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New Pipelines Data Destination: Memfault

A new Pipelines data destination for Memfault is now generally available for Golioth users. It enables devices to leverage their existing secure connection to Golioth to deliver data containing coredumps, heartbeats, events, and more to Memfault. To see this integration in action, check out the example firmware application, read the documentation, and tune into this week’s Friday Afternoon Stream, where we will be joined by a special guest from Memfault.

Golioth + Memfault

We have long been impressed with the functionality offered by Memfault’s platform, as well as the embedded developer community they have cultivated with the Interrupt blog. In our mission to build a platform that makes connecting constrained devices to the cloud simple, secure, and efficient, we have continuously expanded the set of cloud services that devices can target. This goal has been furthered by the recent launch of Golioth Pipelines.

Memfault’s observability features are highly desired by embedded developers, but leveraging them has typically required establishing a separate HTTP connection from a device to Memfault’s cloud, building custom functionality to relay data from an existing device service to Memfault, or utilizing an intermediate gateway device to provide connectivity. With Golioth, devices already have a secure connection to the cloud for table-stakes device management services and flexible data routing. By adding a Memfault data destination to Golioth Pipelines, that same connection can be used to route a subset of streaming data to Memfault. Leveraging this existing connection saves power and bandwidth on the device, and removes the need to store fleet-wide secrets on deployed devices.

How It Works

The Memfault Firmware SDK provides observability data to an application serialized in the form of chunks. An application can periodically query the packetizer to see if there are new chunks available.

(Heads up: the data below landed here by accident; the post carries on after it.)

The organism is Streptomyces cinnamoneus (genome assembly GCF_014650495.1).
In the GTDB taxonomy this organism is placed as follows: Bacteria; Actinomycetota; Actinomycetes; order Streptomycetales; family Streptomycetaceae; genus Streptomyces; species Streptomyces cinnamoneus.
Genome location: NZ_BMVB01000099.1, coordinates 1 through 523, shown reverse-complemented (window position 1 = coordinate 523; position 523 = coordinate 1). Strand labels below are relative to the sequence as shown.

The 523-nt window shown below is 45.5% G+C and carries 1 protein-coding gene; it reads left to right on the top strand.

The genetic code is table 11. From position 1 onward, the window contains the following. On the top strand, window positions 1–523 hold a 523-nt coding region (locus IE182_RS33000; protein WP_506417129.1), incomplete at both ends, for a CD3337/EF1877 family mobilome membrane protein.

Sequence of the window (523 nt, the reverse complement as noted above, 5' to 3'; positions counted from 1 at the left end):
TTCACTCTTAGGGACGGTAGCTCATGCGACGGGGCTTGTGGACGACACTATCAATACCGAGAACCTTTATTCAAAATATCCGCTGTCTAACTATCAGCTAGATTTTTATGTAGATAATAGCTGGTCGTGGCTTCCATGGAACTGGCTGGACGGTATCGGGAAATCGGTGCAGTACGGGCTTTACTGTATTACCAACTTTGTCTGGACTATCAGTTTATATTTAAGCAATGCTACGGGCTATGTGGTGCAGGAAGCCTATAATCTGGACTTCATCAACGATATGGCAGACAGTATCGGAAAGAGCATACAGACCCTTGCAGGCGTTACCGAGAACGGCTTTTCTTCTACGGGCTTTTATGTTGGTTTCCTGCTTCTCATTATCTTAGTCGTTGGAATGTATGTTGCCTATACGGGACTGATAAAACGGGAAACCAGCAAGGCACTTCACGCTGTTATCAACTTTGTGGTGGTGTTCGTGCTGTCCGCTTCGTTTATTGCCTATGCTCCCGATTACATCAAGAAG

bool data_available = memfault_packetizer_begin(&cfg, &metadata);

When data is available, it can be obtained from thepacketizer by either obtaining a single chunk via memfault_packetizer_get_chunk, or by setting enable_multi_packet_chunk to true in configuration and repeatedly invoking memfault_packetizer_get_next  until a kMemfaultPacketizerStatus_EndOfChunk status is returned. The latter strategy allows for obtaining all data in a single chunk that would exceed the default size limitations. Golioth leverages this functionality to upload both large and small chunks using CoAP blockwise transfers, a feature that was enabled in our recent v0.14.0 Golioth Firmware SDK release.

golioth_stream_set_blockwise_sync(client,
                                  "mflt",
                                  GOLIOTH_CONTENT_TYPE_OCTET_STREAM,
                                  read_memfault_chunk,
                                  NULL);

The read_memfault_chunk callback will be called repeatedly to populate blocks for upload until the entire chunk has been obtained from the packetizer.

static enum golioth_status read_memfault_chunk(uint32_t block_idx,
                                               uint8_t *block_buffer,
                                               size_t *block_size,
                                               bool *is_last,
                                               void *arg)
{
    eMemfaultPacketizerStatus mflt_status;
    mflt_status = memfault_packetizer_get_next(block_buffer, block_size);
    if (kMemfaultPacketizerStatus_NoMoreData == mflt_status)
    {
        LOG_WRN("Unexpected end of Memfault data");
        *block_size = 0;
        *is_last = true;
    }
    else if (kMemfaultPacketizerStatus_EndOfChunk == mflt_status)
    {
        /* Last block */
        *is_last = true;
    }
    else if (kMemfaultPacketizerStatus_MoreDataForChunk == mflt_status)
    {
        *is_last = false;
    }

    return GOLIOTH_OK;
}

Golioth views the data as any other stream data, which can be delivered to a path of the user’s choosing. In this case, the data is being streamed to the /mflt path, which can be used as a filter in a pipeline.

filter:
  path: "/mflt"
  content_type: application/octet-stream
steps:
  - name: step0
    destination:
      type: memfault
      version: v1
      parameters:
        project_key: $MEMFAULT_PROJECT_KEY

Click here to use this pipeline in your Golioth project!

Because the Memfault Firmware SDK is producing this data, it does not need to be transformed prior to delivery to Memfault’s cloud. Creating the pipeline shown above, as well as a secret with name MEMFAULT_PROJECT_KEY that contains a project key for the desired Memfault project, will result in all streaming data on the /mflt path to be delivered to the Memfault platform.

Livestream demo with Memfault

Dan from Golioth did a livestream with Noah from Memfault showcasing how this interaction works, check it out below:

What’s Next

We will be continuing to roll out more Pipelines data destinations and transformers in the coming weeks. If you have a use-case in mind, feel free to reach out to us on the forum!

Talk with an Expert

Implementing an IoT project takes a team of people, and we want to help out as part of your team. If you want to troubleshoot a current problem or talk through a new project idea, we're here for you.

Start the discussion at forum.golioth.io